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Szymon Bogacz

Hey, my name is Szymon and I’m a PhD student in the ANU School of Philosophy. I did my MA in philosophy in the Institute of Philosophy, Jagiellonian University.

I work in Buddhist philosophy, epistemology, and logic and philosophy of logic. In my thesis I analyse what Dharmakīrti says about contradictions and I develop an epistemic approach to the liar paradox. ​I also work on the epistemology of disagreement and analyticity.

Contact me at: szymon.bogacz[at]anu.edu.au / Facebook / Twitter / PhilPeople / Academia.edu

You can read some of my research below:

(please send me a message if you are interested in reading any of my manuscripts)

Buddhist epistemology and the liar paradox (8 000 words), manuscript. Abstract: The liar paradox is still an open philosophical problem. Most contemporary solutions to the paradox target the theory of truth or the logical laws that underlie the argument from the liar sentence to the paradoxical conclusion that the liar sentence is both true and false. In contrast to these approaches, Buddhist epistemology offers philosophical resources to devise a distinctively epistemological approach to the liar paradox. In this paper, I mobilise these resources and argue that the liar sentence is what Buddhist epistemologists call a contradiction with one’s own words. I situate my argument in the works of Dignāga and Dharmakīrti and show how Buddhist epistemology answers the paradox.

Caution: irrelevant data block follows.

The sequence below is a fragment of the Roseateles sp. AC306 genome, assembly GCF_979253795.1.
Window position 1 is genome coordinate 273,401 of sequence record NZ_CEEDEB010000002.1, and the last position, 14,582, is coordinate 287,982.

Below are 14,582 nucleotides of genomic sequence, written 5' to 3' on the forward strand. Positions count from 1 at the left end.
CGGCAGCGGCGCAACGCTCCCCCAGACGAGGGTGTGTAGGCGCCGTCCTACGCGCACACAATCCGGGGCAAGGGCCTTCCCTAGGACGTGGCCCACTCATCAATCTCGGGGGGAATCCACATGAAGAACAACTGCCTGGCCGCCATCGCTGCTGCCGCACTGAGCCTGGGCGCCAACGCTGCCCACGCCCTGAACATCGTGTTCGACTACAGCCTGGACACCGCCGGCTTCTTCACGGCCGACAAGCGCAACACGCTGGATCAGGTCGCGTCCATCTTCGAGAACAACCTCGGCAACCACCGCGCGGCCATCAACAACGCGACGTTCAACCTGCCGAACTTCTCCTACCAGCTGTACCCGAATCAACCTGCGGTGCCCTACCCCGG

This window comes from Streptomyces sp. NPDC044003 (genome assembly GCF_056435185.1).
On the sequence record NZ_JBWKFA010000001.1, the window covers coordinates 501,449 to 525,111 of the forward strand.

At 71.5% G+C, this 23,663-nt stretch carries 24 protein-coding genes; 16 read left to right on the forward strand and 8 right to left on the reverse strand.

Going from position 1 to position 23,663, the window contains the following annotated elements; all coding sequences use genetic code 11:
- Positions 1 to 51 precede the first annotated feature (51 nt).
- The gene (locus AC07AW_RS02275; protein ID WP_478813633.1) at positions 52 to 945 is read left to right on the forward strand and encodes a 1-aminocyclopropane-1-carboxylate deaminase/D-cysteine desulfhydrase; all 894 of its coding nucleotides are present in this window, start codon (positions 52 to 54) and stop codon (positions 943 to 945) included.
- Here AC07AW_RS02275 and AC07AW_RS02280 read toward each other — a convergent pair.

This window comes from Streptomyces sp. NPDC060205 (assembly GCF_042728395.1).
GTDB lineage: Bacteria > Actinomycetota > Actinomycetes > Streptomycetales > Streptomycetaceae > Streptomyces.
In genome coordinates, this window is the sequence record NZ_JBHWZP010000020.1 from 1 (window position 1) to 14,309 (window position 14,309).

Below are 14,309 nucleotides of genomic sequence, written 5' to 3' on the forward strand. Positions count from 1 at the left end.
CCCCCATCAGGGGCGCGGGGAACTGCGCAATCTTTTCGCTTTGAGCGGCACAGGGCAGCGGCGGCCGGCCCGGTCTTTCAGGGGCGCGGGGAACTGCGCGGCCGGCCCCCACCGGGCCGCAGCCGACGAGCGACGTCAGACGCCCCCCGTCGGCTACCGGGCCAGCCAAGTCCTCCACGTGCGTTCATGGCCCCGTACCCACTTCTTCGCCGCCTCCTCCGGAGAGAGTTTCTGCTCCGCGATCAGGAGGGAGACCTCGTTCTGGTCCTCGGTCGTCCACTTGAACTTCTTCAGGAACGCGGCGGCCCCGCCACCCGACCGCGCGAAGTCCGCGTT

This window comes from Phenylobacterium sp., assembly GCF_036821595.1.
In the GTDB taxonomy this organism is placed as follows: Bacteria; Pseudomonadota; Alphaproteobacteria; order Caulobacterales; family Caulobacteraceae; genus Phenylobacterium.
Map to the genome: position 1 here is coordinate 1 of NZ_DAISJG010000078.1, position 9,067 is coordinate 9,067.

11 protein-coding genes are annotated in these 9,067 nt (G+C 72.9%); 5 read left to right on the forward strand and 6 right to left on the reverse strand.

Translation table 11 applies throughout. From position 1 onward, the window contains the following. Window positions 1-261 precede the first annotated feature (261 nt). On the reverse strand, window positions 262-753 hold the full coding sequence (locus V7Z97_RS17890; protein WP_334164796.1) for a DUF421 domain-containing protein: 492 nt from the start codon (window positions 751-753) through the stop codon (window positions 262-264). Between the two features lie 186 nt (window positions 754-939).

Dwelling in epistemic hell (8 500 words), manuscript. Abstract: I argue that believing contradictions in situations of equal evidential support is permissible because it is logically and probabilistically harmless. I explain what contradictory beliefs are and how they cohere with logic and probability theory. Finally, I argue that believing contradictions is not only harmless, but that we should believe that and not-if our evidence supports and not-to the same degree.

A paradox is not a set, it is reasoning (6 000 words), manuscript. Abstract: I argue that a paradox is not a paradox set, i.e., a collectively implausible set of individually plausible principles. I present paradox sets that do not describe paradoxes and paradoxes that are not described by paradox sets. Next, I argue that a paradox is a seemingly acceptable piece of reasoning that produces a doubtful belief.

Analyticity and easy ontology (5 000 words), co-authored with Ross Pain, manuscript. Abstract: We present a way of constructing easy ontological arguments using formal-analytic sentences. We show that our view is immune to Timothy Williamson’s counter-examples to analyticity, and argue that formal-analyticity makes easy ontology more tolerant.

Epistemology in the Aṣṭasāhasrikāprajñāpāramitā and in Nāgārjuna’s middle way (10 pages, in Polish), 2015, Studia Humanistyczne AGH 3 (14): 7-16, download

A critical approach to the dialectical interpretation of Nāgārjuna’s philosophy (20 pages, in Polish), 2014, Diametros, 227-246, download